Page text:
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I have the following category defined to allow orientation in a TabBarController

@implementation UITabBarController (MyApp) 

- (BOOL)shouldAutorotateToInterfaceOrientation:(UIInterfaceOrientation)interfaceOrientation
{
    return (interfaceOrientation == UIInterfaceOrientationPortrait || interfaceOrientation == UIInterfaceOrientationLandscapeLeft || interfaceOrientation == UIInterfaceOrientationLandscapeRight);
}

@end

Now there are a couple of viewcontrollers where I don't want to allow landscape-mode. Because I used categories the methods in the viewcontrollers are ignored. Is there a way to solve this?

(I know you can subclass UITabBarController but this is discouraged by Apple themself).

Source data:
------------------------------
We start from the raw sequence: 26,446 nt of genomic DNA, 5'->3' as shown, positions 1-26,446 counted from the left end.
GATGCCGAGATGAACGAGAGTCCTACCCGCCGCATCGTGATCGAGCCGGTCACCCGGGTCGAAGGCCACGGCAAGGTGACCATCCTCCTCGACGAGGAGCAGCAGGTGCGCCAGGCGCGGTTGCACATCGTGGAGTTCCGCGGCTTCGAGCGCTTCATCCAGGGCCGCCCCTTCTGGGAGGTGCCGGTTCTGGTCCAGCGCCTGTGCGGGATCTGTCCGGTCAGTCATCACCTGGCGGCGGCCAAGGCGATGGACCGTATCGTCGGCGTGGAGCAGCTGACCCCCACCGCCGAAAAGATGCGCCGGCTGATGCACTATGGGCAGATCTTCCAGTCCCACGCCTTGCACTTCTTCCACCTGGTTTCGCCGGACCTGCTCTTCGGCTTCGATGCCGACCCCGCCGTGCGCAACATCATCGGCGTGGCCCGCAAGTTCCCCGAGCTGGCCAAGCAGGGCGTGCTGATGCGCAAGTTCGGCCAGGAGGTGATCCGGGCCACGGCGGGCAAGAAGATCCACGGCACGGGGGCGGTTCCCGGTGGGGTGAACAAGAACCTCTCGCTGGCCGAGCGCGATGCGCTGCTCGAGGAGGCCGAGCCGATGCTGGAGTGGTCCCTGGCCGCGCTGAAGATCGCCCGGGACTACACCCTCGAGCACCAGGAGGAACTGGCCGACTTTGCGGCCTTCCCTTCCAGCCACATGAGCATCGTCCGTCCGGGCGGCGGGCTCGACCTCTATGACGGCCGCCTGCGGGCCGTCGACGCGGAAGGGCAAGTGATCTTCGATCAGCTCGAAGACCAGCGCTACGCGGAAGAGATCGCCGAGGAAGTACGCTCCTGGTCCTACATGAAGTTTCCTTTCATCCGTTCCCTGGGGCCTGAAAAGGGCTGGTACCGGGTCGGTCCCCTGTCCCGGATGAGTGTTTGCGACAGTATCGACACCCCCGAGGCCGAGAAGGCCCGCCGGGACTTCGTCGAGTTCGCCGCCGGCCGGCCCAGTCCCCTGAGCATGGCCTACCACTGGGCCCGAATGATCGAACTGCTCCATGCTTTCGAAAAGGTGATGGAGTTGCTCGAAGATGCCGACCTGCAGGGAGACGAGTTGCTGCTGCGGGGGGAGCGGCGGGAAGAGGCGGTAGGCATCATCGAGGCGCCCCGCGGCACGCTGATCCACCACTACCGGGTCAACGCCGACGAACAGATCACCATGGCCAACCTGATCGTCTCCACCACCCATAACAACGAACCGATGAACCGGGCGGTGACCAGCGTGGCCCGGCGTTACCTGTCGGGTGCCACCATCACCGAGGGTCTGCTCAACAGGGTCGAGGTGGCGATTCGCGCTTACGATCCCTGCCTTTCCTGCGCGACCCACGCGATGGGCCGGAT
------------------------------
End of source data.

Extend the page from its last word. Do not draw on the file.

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1 Answer 1

You can ask the current view controller in your category like so:

- (BOOL)shouldAutorotateToInterfaceOrientation:(UIInterfaceOrientation)interfaceOrientation
{
    return [[self selectedViewController] shouldAutorotateToInterfaceOrientation:interfaceOrientation];
}

You might want to implement some more logic, depending on your needs. Also, subclassing is better in your case than a custom category, overwriting things globally might break at some point in the future.

share|improve this answer
    
Doesn't seem te work. Is it because there are NavigationControllers inside the TabBarController in my example? So there is a second category on UINavigationController defined, but with the same code. –  Jasper Apr 28 '12 at 13:55
    
Is it possible to give some more information about subclassing. What is the most clean en future-proof way when using NavigationControllers inside TabBarControllers. The only thing I want to add, is that I can set a different Orientation for each child view controller. –  Jasper Apr 29 '12 at 16:45

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